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Retailers now need to focus on the employee as well as the customer

Essential to the retail transformation dynamic is the role of frontline workers.

Tesco profits jump on 'elevated' pandemic sales
Tesco continues to reap benefits from changes to shopping habits brought on by the pandemic - Copyright AFP Jim WATSON
Tesco continues to reap benefits from changes to shopping habits brought on by the pandemic - Copyright AFP Jim WATSON

Despite the global supply chain disruptions, in the U.S. the Holiday shopping sales are still on the rise. This has led business forecasts predict a strong season of holiday shopping.

However, to maintain this (in the context of Black Friday being imminent), several companies, such as Walmart, have felt the need to adjust logistics accordingly to meet the high demand of consumers for this year.

This means businesses must have solid strategies in place to combat these logistics challenges and offer their holiday shoppers an optimal shopping experience. Without this the main far in business may be realised: shoppers will not return.

According to Will Eadie, Chief Revenue Officer, WorkJam, the interesting area of focus is with brick-and-mortar foot traffic and Black Friday labour demands.

He tells Digital Journal  that “In addition to it being difficult to model 2021 Black Friday foot traffic, businesses are facing persisting challenges with labour, staffing, and multi-channel selling.”

Eadie  explains that it should come as no surprise that labour is a hot topic, noting: “The volatile global labour market is making seasonal hiring even more challenging and understaffed businesses need to keep a sharp eye on employee sentiment as it kicks off the busy season.”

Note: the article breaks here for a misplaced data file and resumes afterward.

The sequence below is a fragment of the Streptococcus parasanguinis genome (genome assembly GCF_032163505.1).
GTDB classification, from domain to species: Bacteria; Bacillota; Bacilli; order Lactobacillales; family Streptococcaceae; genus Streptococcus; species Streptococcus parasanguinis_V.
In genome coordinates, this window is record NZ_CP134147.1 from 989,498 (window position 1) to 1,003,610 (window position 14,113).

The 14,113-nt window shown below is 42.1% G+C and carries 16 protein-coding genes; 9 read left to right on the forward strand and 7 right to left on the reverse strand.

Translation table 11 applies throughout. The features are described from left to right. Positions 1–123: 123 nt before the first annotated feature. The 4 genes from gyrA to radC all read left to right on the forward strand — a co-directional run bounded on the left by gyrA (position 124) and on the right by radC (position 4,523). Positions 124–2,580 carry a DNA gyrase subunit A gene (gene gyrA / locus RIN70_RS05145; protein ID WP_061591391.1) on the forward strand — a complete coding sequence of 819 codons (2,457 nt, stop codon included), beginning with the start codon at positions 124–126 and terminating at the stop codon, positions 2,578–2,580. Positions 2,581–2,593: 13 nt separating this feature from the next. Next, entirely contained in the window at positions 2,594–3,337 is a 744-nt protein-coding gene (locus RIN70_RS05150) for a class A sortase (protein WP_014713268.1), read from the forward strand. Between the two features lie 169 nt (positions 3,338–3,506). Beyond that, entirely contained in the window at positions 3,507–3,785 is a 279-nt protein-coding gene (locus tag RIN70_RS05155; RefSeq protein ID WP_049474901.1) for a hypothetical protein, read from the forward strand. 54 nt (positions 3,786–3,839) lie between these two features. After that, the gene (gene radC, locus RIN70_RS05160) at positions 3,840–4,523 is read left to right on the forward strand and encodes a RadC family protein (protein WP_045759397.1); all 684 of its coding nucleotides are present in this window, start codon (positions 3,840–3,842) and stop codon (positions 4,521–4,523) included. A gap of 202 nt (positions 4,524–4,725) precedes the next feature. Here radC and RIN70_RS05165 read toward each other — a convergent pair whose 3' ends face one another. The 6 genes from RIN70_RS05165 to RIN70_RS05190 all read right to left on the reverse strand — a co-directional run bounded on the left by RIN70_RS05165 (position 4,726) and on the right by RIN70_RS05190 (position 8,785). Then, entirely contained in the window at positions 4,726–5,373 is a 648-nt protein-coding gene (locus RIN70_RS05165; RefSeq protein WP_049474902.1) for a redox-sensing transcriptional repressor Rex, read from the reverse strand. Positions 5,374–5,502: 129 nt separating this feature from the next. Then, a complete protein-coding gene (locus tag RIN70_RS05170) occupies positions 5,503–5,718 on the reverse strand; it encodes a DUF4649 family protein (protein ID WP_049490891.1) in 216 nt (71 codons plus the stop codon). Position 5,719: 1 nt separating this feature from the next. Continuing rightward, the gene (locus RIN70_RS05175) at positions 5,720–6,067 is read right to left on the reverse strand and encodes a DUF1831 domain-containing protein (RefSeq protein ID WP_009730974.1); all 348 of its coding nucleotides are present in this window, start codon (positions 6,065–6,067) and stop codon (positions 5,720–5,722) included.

There is a further complicating factor too, which Eadie  picks up on: “And, as the roles of brick-and-mortar locations change, employers will need to be agile to manage in-store shopping and online fulfilment with a fixed labour pool.”

Essential to this dynamic is with the role of frontline workers. Eadie says that this “continues to adapt to consumer demands and the demands of public health.”

In particular, he finds that “Locations are being asked to accomplish more with often fewer workers on the floor to accomplish the tasks at hand. The combination of these factors, plus the obvious impact of the pandemic, has contributed to raising burnout in all industries.”

Notably, he says: “Frontline workers have been and continue to adapt to changing operations. When changes in operations negatively impact the employee experience, employees are left wondering if there are greener pastures elsewhere.”

This means an effective business strategy over the Holiday season should not only focus on meeting consider expectations, it should also turn attention to employees, especially those who are customer facing and seek to keep them content and working for the same retail employers.

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Written By

Dr. Tim Sandle is Digital Journal's Editor-at-Large for science news. Tim specializes in science, technology, environmental, business, and health journalism. He is additionally a practising microbiologist; and an author. He is also interested in history, politics and current affairs.

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